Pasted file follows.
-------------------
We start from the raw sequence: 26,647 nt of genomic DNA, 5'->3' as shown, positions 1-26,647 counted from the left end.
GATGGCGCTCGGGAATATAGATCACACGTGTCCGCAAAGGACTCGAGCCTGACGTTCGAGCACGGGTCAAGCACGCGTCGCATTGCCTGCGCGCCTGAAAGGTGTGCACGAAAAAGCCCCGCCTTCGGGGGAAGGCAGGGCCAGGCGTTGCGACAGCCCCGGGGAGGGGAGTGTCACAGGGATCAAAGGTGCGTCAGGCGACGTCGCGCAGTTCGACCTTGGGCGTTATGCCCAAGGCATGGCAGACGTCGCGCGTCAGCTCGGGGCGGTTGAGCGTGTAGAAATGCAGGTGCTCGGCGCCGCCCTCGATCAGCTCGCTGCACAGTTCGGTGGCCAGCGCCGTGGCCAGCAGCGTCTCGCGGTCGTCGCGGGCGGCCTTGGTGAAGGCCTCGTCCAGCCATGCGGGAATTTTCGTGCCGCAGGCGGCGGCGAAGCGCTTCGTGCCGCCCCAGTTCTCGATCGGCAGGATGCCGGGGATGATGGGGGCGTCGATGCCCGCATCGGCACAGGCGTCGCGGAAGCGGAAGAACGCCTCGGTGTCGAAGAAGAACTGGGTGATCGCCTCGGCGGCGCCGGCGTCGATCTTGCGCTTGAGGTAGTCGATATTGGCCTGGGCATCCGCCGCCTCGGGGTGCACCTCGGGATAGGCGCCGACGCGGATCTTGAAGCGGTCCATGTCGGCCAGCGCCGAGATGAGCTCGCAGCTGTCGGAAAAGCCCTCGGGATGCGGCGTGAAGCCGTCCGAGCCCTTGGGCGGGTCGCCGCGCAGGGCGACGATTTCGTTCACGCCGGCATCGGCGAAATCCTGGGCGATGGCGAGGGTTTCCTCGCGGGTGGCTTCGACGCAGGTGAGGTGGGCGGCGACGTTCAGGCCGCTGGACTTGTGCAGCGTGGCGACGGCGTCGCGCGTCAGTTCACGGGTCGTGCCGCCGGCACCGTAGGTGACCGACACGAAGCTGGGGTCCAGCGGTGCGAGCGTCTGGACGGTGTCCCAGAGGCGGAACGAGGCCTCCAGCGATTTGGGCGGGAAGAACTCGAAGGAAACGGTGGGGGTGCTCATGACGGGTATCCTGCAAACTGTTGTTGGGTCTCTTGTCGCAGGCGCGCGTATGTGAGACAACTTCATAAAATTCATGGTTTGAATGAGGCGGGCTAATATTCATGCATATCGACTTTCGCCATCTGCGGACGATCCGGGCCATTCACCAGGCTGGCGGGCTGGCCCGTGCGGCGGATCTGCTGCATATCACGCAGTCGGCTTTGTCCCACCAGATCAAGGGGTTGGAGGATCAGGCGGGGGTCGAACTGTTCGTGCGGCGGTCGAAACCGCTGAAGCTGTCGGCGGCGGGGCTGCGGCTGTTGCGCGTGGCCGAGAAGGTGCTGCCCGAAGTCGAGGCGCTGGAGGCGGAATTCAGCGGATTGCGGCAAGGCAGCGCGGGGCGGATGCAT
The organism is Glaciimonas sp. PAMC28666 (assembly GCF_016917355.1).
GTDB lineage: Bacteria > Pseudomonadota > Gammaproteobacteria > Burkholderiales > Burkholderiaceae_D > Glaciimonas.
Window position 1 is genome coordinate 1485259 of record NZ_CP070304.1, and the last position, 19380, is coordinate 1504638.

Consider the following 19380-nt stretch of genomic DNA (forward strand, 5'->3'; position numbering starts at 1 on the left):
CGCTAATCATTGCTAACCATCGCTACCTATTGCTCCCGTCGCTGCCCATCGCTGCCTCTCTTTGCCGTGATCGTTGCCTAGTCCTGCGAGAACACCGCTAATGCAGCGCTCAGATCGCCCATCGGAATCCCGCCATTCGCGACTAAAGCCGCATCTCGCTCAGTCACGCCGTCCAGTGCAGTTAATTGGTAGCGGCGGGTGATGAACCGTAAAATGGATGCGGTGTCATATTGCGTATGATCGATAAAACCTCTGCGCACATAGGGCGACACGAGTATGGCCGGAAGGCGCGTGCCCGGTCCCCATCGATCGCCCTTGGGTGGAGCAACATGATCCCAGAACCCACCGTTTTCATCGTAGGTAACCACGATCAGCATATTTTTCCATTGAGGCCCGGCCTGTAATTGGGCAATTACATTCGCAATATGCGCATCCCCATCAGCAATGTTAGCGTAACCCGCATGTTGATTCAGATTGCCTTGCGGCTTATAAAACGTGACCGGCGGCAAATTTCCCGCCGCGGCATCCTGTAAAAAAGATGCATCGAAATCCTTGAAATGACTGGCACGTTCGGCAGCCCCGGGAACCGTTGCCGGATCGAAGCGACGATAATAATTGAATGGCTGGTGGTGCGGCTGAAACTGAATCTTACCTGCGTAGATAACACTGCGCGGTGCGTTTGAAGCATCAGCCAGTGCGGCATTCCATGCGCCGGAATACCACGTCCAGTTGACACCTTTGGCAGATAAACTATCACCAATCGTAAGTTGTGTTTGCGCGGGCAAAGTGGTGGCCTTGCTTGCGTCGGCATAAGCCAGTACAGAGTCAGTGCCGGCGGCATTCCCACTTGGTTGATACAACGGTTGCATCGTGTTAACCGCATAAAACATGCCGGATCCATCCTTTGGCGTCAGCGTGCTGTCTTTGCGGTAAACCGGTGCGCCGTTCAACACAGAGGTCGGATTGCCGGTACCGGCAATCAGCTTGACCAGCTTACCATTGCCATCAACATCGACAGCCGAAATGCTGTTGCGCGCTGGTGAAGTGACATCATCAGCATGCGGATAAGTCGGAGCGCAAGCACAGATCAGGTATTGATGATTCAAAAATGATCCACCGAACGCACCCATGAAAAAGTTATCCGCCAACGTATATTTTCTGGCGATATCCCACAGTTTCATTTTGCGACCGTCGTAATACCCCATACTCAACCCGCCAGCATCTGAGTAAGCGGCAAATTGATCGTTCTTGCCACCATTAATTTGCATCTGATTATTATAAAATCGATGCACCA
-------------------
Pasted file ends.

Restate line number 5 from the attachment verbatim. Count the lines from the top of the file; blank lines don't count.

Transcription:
Window position 1 is genome coordinate 1485259 of record NZ_CP070304.1, and the last position, 19380, is coordinate 1504638.